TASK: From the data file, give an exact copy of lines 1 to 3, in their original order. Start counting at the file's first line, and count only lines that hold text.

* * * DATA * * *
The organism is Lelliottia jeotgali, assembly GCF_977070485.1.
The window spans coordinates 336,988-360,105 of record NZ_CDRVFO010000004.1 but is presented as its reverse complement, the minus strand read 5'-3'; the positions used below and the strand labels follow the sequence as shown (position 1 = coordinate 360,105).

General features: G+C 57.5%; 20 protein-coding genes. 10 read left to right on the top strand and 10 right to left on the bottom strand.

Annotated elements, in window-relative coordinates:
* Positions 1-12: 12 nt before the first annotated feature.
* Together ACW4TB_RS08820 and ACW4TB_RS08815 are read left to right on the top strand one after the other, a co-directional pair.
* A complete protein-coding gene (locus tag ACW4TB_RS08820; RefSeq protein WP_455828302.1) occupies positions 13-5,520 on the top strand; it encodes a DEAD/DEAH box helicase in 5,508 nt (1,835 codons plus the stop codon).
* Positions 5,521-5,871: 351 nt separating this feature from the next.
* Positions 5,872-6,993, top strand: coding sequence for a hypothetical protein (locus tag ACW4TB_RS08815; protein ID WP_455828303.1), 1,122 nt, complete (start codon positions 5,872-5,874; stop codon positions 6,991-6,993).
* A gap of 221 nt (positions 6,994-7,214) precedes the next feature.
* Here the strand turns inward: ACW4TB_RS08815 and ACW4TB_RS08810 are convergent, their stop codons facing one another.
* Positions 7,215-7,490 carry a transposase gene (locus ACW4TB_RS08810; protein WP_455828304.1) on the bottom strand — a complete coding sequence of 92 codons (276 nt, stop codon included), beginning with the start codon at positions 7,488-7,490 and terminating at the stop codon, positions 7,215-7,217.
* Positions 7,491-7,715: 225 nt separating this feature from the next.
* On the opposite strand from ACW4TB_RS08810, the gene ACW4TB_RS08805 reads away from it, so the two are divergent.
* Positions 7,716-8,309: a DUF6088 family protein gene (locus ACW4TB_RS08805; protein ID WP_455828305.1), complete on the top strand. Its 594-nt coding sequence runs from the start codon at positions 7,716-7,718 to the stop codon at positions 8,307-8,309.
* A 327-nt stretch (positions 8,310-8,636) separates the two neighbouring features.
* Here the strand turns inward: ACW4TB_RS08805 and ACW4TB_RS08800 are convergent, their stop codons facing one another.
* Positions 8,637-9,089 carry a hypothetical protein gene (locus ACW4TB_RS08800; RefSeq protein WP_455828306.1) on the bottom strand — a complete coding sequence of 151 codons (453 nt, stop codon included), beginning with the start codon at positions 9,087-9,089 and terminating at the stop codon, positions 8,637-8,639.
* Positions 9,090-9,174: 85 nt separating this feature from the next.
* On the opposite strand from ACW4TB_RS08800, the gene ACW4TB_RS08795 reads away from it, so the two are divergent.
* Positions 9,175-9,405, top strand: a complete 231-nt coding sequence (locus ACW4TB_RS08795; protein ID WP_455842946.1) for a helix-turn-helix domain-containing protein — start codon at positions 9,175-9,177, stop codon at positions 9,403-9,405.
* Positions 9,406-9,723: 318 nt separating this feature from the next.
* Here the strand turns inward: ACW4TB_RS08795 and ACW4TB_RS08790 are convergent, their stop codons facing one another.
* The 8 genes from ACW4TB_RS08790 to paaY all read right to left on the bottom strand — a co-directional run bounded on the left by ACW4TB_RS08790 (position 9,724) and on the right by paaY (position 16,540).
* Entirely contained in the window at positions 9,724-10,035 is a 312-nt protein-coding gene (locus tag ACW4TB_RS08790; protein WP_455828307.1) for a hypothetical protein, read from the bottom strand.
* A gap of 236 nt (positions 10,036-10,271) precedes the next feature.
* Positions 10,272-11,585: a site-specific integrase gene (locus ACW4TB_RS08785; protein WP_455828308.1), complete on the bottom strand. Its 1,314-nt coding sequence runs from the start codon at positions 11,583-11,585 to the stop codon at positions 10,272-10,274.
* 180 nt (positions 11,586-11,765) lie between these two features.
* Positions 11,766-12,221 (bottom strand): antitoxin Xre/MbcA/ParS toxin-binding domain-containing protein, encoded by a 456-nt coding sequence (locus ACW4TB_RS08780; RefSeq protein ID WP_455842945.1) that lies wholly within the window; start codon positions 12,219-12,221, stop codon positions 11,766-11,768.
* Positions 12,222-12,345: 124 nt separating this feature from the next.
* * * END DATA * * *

The organism is Lelliottia jeotgali, assembly GCF_977070485.1.
The window spans coordinates 336,988-360,105 of record NZ_CDRVFO010000004.1 but is presented as its reverse complement, the minus strand read 5'-3'; the positions used below and the strand labels follow the sequence as shown (position 1 = coordinate 360,105).

General features: G+C 57.5%; 20 protein-coding genes. 10 read left to right on the top strand and 10 right to left on the bottom strand.